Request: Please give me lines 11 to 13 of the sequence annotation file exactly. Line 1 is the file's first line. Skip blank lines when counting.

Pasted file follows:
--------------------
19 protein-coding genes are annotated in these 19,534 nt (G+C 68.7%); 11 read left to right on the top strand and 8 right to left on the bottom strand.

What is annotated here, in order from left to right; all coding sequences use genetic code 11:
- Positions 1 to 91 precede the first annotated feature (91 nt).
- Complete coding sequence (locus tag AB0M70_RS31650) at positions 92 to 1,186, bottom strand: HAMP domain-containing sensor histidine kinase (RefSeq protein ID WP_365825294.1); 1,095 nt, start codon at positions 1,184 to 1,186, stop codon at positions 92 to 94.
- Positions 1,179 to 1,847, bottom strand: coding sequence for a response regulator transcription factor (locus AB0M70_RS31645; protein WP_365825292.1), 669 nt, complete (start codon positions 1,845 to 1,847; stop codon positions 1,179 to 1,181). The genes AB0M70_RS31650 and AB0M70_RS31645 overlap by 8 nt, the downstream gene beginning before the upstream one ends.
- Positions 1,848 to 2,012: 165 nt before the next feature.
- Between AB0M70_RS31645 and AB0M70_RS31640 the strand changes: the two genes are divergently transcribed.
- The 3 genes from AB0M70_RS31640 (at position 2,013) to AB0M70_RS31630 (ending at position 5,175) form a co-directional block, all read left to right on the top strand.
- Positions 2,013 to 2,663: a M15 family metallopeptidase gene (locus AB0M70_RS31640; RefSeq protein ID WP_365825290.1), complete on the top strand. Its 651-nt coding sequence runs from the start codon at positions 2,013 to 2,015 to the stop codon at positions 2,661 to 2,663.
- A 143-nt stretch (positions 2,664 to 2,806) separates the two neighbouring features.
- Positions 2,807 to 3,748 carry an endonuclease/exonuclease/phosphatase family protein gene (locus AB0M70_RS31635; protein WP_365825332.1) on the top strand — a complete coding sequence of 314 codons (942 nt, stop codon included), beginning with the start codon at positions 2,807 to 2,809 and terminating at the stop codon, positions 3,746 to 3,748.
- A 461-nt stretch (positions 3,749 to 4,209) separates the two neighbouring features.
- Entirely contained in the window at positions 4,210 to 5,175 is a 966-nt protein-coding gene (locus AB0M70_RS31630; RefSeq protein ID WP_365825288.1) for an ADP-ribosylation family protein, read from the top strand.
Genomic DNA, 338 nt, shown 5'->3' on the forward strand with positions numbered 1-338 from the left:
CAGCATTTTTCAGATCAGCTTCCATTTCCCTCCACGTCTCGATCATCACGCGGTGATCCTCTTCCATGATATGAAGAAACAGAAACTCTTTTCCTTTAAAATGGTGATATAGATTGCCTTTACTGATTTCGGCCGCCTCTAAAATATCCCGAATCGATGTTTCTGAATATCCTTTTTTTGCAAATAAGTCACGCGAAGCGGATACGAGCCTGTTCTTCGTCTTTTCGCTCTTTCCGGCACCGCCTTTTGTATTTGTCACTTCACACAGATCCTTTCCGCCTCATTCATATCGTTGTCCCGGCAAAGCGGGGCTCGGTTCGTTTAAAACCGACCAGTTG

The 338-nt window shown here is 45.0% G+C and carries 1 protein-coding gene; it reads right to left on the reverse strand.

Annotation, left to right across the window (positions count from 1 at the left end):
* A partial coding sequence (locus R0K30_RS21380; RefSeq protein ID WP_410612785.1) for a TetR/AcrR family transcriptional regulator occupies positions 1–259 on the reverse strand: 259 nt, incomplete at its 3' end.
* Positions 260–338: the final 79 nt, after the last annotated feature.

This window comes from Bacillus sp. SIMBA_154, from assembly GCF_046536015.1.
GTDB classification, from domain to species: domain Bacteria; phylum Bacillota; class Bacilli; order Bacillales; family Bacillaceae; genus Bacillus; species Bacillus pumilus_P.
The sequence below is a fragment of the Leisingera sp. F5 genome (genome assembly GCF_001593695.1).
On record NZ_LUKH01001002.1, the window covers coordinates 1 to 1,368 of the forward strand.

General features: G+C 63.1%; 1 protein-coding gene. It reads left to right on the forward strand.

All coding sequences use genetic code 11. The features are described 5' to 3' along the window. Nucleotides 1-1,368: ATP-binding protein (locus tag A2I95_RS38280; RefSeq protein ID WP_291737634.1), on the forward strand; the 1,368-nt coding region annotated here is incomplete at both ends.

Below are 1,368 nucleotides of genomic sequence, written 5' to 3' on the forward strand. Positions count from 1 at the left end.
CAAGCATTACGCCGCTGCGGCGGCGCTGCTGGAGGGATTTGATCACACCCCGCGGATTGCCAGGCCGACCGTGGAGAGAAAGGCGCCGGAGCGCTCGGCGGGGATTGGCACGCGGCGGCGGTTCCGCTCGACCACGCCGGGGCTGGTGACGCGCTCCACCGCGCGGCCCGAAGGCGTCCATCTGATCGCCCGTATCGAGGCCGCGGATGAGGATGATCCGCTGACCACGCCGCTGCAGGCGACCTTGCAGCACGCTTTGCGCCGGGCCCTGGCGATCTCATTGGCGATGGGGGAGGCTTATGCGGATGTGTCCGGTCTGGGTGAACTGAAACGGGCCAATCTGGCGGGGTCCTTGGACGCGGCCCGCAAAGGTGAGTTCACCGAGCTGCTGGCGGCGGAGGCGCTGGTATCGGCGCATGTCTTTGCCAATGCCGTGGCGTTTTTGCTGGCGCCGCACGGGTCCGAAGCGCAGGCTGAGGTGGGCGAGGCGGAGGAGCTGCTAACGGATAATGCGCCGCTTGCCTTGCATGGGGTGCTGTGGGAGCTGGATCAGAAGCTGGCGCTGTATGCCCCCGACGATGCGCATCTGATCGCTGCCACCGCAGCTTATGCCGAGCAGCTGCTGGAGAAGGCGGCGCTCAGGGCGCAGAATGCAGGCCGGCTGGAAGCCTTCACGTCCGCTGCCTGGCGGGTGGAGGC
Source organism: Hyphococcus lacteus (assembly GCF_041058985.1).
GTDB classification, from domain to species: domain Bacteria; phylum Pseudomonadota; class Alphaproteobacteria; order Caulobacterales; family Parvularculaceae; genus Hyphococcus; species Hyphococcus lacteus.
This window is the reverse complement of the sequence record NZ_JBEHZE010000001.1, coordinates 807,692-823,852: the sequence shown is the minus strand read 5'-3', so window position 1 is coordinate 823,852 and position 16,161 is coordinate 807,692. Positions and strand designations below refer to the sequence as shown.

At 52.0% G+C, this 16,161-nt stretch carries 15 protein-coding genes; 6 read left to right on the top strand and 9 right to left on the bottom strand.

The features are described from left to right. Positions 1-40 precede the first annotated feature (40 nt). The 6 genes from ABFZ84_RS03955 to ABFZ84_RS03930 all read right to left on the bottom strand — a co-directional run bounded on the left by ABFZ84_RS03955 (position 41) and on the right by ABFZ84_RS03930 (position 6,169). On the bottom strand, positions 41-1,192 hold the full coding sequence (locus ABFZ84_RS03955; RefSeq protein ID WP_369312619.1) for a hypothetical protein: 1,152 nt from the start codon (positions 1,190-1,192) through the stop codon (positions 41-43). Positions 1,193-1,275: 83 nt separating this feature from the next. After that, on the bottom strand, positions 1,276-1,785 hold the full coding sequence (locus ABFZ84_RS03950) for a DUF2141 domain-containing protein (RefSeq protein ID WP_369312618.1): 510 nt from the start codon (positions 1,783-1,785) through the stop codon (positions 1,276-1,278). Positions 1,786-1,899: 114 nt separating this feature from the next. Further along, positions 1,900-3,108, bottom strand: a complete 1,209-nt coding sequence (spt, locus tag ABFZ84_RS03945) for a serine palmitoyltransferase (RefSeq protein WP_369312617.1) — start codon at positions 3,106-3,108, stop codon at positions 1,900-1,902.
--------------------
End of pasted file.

- Positions 2,807 to 3,748 carry an endonuclease/exonuclease/phosphatase family protein gene (locus AB0M70_RS31635; protein WP_365825332.1) on the top strand — a complete coding sequence of 314 codons (942 nt, stop codon included), beginning with the start codon at positions 2,807 to 2,809 and terminating at the stop codon, positions 3,746 to 3,748.
- A 461-nt stretch (positions 3,749 to 4,209) separates the two neighbouring features.
- Entirely contained in the window at positions 4,210 to 5,175 is a 966-nt protein-coding gene (locus AB0M70_RS31630; RefSeq protein ID WP_365825288.1) for an ADP-ribosylation family protein, read from the top strand.